9. Map Editing Example (3x5 world) • Map drawn using a 10 piece tile set • T refers to top, B refers to bottom • L refers to left, R refers to left • Ex: TSHORE refers to top shore • Ex: BRSHORE refers to bottom right shore

  10. What is a tile (practically speaking)? • An image • Can be created by Paint, Photoshop, etc. • Decide on tile size, which depends on: • size of map • memory restrictions • Common to use powers of 2: • 25 = 32 • 26 = 64 • 27 = 128 • Danger: a map with many different large tiles

  11. What are Textures? • Used for tiling games elements • backgrounds, sprites, and 3D models • DirectX has a class for storing textures: • LPDIRECT3DTEXTURE9 • Provides fast access to image data • Common file types: • .tga, .dds • image files can be converted by Texture Tool

  12. Image vs. Texture Files • What’s the advantage to keeping tiles in image files? • artists can tweak images • good during game development stage • What’s the advantage to converting tiles from image files to texture files (.tga or .dds)? • speed of execution (loading levels) • good after game has been deployed

  13. Color Key • Color to represent transparency • when a tile or sprite is drawn, pixels with the color key are ignored • Why? • because those pixels should not be drawn Specify this precise shade of blue as color key when: • reading file • drawing object

  14. Multi-layering Tiles • Most worlds require layering. Ex: • place grass • place flowers on grass • place cloud over flowers • Other common objects: • trees • rocks • treasure • To edit: • use multiple CSV files, one for each layer • map file may join & order CSV files

  15. How should we manage our layers? • Different types of layers: • TiledLayer • SparseLayer • IsometricLayer (we’ll see this later this semester) • We can layer them on top of one another, ex: • TiledLayer first, then SparseLayer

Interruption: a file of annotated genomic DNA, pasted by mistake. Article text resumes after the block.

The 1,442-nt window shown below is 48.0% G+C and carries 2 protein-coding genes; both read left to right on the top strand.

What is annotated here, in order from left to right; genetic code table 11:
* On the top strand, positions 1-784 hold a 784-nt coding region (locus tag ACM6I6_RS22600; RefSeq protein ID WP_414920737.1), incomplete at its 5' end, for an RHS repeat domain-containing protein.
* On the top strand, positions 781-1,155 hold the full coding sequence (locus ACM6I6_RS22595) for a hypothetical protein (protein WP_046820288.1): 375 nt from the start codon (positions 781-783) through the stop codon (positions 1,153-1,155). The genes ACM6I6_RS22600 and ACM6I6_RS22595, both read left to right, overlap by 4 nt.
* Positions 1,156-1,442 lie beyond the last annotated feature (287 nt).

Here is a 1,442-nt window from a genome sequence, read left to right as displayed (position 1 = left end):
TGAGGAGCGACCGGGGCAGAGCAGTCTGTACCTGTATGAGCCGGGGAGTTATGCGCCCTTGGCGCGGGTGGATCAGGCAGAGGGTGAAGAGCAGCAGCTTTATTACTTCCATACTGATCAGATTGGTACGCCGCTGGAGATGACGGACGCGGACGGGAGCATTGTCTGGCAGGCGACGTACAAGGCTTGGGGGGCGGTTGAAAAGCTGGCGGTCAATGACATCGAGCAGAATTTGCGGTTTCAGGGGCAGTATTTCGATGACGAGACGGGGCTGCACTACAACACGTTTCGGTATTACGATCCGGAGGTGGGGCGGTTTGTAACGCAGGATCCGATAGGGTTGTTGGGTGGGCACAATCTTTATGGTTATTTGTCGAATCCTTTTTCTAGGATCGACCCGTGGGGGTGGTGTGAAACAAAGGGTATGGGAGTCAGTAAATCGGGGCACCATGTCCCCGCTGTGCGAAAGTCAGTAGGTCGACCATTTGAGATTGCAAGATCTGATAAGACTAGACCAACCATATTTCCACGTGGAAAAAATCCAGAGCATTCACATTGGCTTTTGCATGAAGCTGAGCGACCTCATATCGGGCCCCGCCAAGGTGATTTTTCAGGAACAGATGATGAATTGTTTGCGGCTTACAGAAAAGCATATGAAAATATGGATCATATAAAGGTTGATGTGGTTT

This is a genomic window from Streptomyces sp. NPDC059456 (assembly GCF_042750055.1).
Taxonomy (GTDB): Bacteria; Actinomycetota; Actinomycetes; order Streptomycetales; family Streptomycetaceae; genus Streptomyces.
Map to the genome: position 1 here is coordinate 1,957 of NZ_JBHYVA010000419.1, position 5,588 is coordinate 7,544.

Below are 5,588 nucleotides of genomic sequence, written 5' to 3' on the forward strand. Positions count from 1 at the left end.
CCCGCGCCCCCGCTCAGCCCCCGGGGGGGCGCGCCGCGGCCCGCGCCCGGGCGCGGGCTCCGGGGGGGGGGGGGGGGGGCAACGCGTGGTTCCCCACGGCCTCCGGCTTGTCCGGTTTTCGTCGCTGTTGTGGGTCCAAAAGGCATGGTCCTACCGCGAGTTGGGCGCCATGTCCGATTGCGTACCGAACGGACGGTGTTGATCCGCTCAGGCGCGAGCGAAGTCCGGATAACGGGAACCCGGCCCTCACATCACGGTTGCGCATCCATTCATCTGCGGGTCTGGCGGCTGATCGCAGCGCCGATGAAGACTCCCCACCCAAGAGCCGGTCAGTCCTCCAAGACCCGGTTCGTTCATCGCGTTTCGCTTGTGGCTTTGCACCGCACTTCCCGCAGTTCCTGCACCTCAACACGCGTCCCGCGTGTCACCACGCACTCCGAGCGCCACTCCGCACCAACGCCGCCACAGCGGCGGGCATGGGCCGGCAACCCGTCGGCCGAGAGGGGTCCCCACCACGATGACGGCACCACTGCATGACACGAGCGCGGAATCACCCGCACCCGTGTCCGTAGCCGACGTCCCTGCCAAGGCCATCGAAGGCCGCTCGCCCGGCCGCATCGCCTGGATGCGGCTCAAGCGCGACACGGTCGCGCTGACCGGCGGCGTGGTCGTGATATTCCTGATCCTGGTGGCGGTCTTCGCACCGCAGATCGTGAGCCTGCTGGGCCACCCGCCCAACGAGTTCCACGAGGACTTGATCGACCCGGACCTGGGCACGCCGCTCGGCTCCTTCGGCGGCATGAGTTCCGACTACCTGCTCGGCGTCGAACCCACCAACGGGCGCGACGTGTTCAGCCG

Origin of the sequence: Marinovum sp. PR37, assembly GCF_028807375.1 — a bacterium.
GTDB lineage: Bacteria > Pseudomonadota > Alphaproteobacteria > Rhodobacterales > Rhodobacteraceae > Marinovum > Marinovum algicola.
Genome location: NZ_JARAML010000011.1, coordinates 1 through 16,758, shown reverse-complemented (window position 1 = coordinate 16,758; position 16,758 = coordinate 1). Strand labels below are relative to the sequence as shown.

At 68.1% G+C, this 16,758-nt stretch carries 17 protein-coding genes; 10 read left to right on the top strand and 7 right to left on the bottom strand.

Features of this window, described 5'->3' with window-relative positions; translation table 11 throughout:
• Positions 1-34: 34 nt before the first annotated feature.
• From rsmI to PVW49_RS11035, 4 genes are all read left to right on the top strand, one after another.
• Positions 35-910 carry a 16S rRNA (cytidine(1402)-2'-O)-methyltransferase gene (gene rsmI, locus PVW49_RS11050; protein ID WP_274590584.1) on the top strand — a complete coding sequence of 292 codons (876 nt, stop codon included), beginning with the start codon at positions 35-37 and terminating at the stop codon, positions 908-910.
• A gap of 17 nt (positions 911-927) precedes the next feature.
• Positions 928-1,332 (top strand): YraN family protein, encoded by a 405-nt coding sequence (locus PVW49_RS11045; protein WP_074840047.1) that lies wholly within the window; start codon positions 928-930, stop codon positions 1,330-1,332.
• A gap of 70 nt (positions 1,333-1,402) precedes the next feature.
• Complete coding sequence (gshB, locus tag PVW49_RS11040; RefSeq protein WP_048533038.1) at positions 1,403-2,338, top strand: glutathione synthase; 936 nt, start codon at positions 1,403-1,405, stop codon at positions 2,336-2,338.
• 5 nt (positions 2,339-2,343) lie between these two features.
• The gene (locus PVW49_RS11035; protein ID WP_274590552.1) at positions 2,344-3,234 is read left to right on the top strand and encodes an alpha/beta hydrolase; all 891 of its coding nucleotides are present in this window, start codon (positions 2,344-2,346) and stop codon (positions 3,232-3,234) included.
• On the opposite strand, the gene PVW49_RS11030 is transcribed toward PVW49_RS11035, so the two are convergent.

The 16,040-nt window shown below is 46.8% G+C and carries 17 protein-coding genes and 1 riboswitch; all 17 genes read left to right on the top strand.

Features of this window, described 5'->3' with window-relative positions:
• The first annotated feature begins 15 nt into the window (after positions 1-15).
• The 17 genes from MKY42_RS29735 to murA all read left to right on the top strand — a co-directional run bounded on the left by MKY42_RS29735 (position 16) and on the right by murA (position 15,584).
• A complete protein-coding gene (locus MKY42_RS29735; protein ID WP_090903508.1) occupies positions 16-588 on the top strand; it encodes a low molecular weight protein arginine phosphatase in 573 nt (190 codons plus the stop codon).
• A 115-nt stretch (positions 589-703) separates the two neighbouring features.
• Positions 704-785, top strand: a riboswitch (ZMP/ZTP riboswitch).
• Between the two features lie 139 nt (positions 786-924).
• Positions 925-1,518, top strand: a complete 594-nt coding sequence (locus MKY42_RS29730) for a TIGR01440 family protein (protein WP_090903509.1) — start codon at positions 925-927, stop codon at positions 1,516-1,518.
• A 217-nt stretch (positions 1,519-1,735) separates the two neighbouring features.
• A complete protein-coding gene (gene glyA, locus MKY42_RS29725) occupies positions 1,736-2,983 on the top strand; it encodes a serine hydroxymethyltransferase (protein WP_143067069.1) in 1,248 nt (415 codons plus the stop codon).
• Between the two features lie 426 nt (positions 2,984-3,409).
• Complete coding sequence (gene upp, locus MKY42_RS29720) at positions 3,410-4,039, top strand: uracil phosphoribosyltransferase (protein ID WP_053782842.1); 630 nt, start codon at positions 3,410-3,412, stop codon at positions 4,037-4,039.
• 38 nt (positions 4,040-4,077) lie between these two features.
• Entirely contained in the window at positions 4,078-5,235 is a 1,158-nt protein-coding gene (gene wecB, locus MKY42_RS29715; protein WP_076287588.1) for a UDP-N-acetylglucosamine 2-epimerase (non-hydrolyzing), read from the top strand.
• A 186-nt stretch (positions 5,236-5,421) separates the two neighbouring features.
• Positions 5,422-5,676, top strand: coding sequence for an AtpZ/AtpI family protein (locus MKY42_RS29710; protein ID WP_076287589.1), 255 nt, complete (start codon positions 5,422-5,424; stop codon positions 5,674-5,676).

16. TiledLayer • Background is wall-to-wall tiles • Images loaded into texture manager • Each image gets an id, layout using ids • Ex: 0,1,2,3,0,0,1,2 0,1,2,3,0,0,1,2 0,1,2,3,0,0,1,2 0,1,2,3,0,0,1,2 etc.

  17. Implementing TiledLayer • A 2D grid of Tiles class TiledLayer: public WorldLayer { protected: vector<Tile*> *tileLayout; int columns; int rows; inttileWidth; inttileHeight; intlayerWidth; intlayerHeight; int z; struct Tile { int textureID; bool collidable; };

  18. Rendering via render list • Again, only render that which is visible • More on this when we talk about scrolling

  19. SparseLayer • Tiles (overlay images) here and there • Spaces in between • Tiles of various sizes

  20. Implementing SparseLayer struct OverlayImage { int imageID; // INDEX OF IMAGE IN TEXTURE MANAGER int x; // X LOCATION int y; // Y LOCATION int z; // Z LAYER int alpha; // TRANSPARENCY int width; // TEXTURE WIDTH TO USE int height; // TEXTURE HEIGHT TO USE }; class SparseLayer : public WorldLayer { private: vector<OverlayImage*> *sparseTiles; …

  21. So how do we render our world? • Depends on what we are viewing • game world scrolls • Each frame: • add visible tiles to level render list • render contents or render list like any other texture

  22. Next Time • Laying out our world • Rendering our world • Scrolling our world